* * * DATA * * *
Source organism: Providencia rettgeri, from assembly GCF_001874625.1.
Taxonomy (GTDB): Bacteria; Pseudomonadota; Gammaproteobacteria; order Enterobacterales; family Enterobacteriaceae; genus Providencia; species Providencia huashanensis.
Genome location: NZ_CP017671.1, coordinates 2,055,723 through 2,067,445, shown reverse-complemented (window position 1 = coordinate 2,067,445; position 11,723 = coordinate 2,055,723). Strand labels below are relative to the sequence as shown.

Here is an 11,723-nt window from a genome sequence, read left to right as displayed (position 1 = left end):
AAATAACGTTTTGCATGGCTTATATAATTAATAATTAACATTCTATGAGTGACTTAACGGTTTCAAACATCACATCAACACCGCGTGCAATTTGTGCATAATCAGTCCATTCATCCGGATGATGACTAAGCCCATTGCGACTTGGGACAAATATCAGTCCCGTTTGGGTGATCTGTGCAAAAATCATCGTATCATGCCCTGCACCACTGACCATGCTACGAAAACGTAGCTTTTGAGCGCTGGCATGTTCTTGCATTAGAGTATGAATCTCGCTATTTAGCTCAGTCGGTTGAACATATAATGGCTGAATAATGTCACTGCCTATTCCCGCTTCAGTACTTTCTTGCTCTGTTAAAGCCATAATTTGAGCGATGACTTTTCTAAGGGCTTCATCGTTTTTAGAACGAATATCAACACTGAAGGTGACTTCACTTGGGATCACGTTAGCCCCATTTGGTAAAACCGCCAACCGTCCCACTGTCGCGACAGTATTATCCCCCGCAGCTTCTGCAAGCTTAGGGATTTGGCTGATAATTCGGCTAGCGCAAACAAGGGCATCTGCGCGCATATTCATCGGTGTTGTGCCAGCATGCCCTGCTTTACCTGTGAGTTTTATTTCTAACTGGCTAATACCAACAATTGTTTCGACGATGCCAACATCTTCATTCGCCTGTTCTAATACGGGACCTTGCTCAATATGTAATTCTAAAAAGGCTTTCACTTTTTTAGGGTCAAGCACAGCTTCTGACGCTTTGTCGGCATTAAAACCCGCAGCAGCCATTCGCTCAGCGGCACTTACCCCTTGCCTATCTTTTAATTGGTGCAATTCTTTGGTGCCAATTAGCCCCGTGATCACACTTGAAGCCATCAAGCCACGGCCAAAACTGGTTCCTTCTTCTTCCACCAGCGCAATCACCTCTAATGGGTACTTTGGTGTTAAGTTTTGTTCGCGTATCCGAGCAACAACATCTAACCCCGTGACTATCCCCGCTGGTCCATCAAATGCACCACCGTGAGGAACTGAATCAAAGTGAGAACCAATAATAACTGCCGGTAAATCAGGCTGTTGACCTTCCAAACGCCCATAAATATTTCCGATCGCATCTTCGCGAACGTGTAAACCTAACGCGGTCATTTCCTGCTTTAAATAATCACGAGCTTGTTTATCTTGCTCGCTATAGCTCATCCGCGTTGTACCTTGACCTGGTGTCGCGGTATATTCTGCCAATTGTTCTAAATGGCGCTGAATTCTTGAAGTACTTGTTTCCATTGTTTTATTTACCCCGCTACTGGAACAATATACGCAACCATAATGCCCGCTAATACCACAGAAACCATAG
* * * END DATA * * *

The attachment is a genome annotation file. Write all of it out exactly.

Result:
Source organism: Providencia rettgeri, from assembly GCF_001874625.1.
Taxonomy (GTDB): Bacteria; Pseudomonadota; Gammaproteobacteria; order Enterobacterales; family Enterobacteriaceae; genus Providencia; species Providencia huashanensis.
Genome location: NZ_CP017671.1, coordinates 2,055,723 through 2,067,445, shown reverse-complemented (window position 1 = coordinate 2,067,445; position 11,723 = coordinate 2,055,723). Strand labels below are relative to the sequence as shown.

Here is an 11,723-nt window from a genome sequence, read left to right as displayed (position 1 = left end):
AAATAACGTTTTGCATGGCTTATATAATTAATAATTAACATTCTATGAGTGACTTAACGGTTTCAAACATCACATCAACACCGCGTGCAATTTGTGCATAATCAGTCCATTCATCCGGATGATGACTAAGCCCATTGCGACTTGGGACAAATATCAGTCCCGTTTGGGTGATCTGTGCAAAAATCATCGTATCATGCCCTGCACCACTGACCATGCTACGAAAACGTAGCTTTTGAGCGCTGGCATGTTCTTGCATTAGAGTATGAATCTCGCTATTTAGCTCAGTCGGTTGAACATATAATGGCTGAATAATGTCACTGCCTATTCCCGCTTCAGTACTTTCTTGCTCTGTTAAAGCCATAATTTGAGCGATGACTTTTCTAAGGGCTTCATCGTTTTTAGAACGAATATCAACACTGAAGGTGACTTCACTTGGGATCACGTTAGCCCCATTTGGTAAAACCGCCAACCGTCCCACTGTCGCGACAGTATTATCCCCCGCAGCTTCTGCAAGCTTAGGGATTTGGCTGATAATTCGGCTAGCGCAAACAAGGGCATCTGCGCGCATATTCATCGGTGTTGTGCCAGCATGCCCTGCTTTACCTGTGAGTTTTATTTCTAACTGGCTAATACCAACAATTGTTTCGACGATGCCAACATCTTCATTCGCCTGTTCTAATACGGGACCTTGCTCAATATGTAATTCTAAAAAGGCTTTCACTTTTTTAGGGTCAAGCACAGCTTCTGACGCTTTGTCGGCATTAAAACCCGCAGCAGCCATTCGCTCAGCGGCACTTACCCCTTGCCTATCTTTTAATTGGTGCAATTCTTTGGTGCCAATTAGCCCCGTGATCACACTTGAAGCCATCAAGCCACGGCCAAAACTGGTTCCTTCTTCTTCCACCAGCGCAATCACCTCTAATGGGTACTTTGGTGTTAAGTTTTGTTCGCGTATCCGAGCAACAACATCTAACCCCGTGACTATCCCCGCTGGTCCATCAAATGCACCACCGTGAGGAACTGAATCAAAGTGAGAACCAATAATAACTGCCGGTAAATCAGGCTGTTGACCTTCCAAACGCCCATAAATATTTCCGATCGCATCTTCGCGAACGTGTAAACCTAACGCGGTCATTTCCTGCTTTAAATAATCACGAGCTTGTTTATCTTGCTCGCTATAGCTCATCCGCGTTGTACCTTGACCTGGTGTCGCGGTATATTCTGCCAATTGTTCTAAATGGCGCTGAATTCTTGAAGTACTTGTTTCCATTGTTTTATTTACCCCGCTACTGGAACAATATACGCAACCATAATGCCCGCTAATACCACAGAAACCATAG